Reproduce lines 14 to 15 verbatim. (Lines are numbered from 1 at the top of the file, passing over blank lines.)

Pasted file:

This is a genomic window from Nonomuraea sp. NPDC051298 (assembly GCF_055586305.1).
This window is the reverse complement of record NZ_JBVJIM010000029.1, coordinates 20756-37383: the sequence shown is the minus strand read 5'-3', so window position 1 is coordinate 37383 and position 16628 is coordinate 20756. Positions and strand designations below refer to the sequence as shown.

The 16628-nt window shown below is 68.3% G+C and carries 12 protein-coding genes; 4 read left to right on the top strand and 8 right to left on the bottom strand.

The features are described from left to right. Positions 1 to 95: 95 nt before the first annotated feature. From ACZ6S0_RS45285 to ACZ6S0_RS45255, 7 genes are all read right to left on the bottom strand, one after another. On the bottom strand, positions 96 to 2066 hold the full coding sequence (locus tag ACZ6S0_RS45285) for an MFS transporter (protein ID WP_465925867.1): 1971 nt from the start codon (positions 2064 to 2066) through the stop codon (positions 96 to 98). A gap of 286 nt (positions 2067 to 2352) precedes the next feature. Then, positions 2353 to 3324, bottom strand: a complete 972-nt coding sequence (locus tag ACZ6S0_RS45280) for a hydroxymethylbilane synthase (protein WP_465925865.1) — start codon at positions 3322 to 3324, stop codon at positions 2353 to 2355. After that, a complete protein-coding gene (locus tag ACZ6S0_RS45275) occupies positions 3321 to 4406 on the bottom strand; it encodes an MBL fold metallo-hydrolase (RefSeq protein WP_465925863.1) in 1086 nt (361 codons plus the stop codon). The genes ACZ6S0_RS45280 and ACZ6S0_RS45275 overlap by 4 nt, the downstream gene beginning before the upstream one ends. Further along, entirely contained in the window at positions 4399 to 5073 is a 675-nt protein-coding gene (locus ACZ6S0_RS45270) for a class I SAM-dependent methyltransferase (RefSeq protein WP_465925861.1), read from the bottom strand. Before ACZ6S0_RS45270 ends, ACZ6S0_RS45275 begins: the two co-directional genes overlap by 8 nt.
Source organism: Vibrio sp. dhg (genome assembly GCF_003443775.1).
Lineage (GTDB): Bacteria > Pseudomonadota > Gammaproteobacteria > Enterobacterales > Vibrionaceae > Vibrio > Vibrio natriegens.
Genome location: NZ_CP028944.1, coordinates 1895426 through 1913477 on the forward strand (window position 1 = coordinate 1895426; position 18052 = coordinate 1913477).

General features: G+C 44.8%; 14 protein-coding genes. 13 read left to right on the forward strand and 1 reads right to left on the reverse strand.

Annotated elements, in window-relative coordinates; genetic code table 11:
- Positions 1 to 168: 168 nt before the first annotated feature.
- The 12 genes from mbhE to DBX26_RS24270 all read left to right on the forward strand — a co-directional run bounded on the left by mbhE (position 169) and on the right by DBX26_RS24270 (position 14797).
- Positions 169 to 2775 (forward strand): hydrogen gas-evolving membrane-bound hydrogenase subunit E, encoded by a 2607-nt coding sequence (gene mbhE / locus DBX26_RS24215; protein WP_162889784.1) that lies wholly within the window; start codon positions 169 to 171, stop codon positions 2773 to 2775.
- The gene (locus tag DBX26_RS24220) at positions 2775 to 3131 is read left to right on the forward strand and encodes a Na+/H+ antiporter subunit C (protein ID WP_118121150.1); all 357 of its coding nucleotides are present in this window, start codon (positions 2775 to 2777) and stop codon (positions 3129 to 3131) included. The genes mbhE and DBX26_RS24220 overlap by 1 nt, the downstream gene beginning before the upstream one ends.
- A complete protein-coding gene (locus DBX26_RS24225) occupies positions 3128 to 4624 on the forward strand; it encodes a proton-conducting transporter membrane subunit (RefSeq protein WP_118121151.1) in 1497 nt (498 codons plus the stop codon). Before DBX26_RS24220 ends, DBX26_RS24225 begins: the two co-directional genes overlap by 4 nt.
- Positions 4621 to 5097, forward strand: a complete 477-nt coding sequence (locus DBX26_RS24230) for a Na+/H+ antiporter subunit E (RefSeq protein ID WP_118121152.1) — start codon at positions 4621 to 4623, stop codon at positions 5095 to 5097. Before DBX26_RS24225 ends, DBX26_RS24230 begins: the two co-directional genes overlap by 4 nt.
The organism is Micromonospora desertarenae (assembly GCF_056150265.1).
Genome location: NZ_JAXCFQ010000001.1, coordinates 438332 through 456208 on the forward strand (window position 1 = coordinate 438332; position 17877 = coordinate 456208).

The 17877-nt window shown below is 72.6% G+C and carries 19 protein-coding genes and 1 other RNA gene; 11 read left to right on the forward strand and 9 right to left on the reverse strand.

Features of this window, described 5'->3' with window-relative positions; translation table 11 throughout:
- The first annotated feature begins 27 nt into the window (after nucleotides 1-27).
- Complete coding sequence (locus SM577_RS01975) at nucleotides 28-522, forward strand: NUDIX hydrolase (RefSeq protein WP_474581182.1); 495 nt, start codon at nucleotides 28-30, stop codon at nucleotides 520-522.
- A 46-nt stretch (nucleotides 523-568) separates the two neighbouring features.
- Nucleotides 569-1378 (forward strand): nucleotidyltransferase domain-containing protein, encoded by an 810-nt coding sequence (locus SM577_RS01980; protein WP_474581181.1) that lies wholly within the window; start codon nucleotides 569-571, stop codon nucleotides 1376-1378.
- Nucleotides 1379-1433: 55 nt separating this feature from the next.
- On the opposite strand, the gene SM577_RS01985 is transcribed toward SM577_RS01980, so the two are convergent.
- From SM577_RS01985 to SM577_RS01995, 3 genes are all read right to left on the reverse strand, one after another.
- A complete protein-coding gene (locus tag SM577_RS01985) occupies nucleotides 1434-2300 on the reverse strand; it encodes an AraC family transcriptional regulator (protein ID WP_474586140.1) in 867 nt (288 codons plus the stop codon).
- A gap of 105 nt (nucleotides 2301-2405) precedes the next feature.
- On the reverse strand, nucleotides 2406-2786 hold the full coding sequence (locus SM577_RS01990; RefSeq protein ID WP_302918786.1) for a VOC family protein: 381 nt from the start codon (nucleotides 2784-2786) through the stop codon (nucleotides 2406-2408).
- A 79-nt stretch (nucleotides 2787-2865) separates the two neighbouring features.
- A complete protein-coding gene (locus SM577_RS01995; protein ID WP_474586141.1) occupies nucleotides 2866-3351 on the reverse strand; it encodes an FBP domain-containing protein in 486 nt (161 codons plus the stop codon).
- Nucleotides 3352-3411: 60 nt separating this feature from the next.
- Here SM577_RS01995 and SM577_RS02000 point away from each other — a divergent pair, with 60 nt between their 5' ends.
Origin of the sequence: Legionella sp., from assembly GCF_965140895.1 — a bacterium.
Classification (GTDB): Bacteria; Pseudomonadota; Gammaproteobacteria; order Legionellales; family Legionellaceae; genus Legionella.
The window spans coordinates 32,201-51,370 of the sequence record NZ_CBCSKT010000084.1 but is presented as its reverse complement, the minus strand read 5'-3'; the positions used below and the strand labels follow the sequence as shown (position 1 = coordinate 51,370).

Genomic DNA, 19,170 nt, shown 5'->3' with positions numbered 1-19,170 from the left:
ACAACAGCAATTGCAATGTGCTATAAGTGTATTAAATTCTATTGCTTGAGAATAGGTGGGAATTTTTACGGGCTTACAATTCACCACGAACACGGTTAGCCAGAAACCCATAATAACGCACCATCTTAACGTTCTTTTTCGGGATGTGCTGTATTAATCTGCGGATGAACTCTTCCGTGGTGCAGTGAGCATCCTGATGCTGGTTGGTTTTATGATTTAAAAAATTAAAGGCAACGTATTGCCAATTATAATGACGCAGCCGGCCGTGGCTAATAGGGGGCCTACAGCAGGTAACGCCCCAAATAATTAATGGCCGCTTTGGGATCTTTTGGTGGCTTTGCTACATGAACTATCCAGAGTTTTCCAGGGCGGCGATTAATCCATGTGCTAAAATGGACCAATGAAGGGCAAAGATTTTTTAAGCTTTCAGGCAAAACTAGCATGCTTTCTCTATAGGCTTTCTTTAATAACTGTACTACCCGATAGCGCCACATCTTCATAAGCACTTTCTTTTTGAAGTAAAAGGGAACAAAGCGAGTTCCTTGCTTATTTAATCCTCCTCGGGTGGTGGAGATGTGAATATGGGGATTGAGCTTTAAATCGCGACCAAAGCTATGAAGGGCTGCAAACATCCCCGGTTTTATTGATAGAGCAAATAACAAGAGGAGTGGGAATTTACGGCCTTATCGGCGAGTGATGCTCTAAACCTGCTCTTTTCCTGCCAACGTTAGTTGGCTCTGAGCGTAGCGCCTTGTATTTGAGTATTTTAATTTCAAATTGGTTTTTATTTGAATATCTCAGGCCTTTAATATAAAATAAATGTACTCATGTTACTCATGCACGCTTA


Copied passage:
- A complete protein-coding gene (locus DBX26_RS24225) occupies positions 3128 to 4624 on the forward strand; it encodes a proton-conducting transporter membrane subunit (RefSeq protein WP_118121151.1) in 1497 nt (498 codons plus the stop codon). Before DBX26_RS24220 ends, DBX26_RS24225 begins: the two co-directional genes overlap by 4 nt.
- Positions 4621 to 5097, forward strand: a complete 477-nt coding sequence (locus DBX26_RS24230) for a Na+/H+ antiporter subunit E (RefSeq protein ID WP_118121152.1) — start codon at positions 4621 to 4623, stop codon at positions 5095 to 5097. Before DBX26_RS24225 ends, DBX26_RS24230 begins: the two co-directional genes overlap by 4 nt.